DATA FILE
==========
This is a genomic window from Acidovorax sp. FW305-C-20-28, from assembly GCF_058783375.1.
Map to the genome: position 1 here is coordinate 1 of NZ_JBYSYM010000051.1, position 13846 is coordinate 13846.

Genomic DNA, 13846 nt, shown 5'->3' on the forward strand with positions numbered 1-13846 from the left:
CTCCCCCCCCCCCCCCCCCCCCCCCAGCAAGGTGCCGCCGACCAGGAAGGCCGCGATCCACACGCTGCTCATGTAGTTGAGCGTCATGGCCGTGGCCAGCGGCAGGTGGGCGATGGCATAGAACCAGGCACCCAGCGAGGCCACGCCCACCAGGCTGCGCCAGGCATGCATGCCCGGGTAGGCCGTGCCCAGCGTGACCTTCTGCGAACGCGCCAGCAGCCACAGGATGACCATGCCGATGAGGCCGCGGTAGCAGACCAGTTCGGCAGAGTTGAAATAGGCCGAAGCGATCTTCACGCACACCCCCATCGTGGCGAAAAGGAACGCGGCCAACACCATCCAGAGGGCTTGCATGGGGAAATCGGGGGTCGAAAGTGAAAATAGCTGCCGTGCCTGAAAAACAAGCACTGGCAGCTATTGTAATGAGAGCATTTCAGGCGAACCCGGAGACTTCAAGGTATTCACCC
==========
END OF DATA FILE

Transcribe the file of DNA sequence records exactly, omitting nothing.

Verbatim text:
This is a genomic window from Acidovorax sp. FW305-C-20-28, from assembly GCF_058783375.1.
Map to the genome: position 1 here is coordinate 1 of NZ_JBYSYM010000051.1, position 13846 is coordinate 13846.

Genomic DNA, 13846 nt, shown 5'->3' on the forward strand with positions numbered 1-13846 from the left:
CTCCCCCCCCCCCCCCCCCCCCCCCAGCAAGGTGCCGCCGACCAGGAAGGCCGCGATCCACACGCTGCTCATGTAGTTGAGCGTCATGGCCGTGGCCAGCGGCAGGTGGGCGATGGCATAGAACCAGGCACCCAGCGAGGCCACGCCCACCAGGCTGCGCCAGGCATGCATGCCCGGGTAGGCCGTGCCCAGCGTGACCTTCTGCGAACGCGCCAGCAGCCACAGGATGACCATGCCGATGAGGCCGCGGTAGCAGACCAGTTCGGCAGAGTTGAAATAGGCCGAAGCGATCTTCACGCACACCCCCATCGTGGCGAAAAGGAACGCGGCCAACACCATCCAGAGGGCTTGCATGGGGAAATCGGGGGTCGAAAGTGAAAATAGCTGCCGTGCCTGAAAAACAAGCACTGGCAGCTATTGTAATGAGAGCATTTCAGGCGAACCCGGAGACTTCAAGGTATTCACCC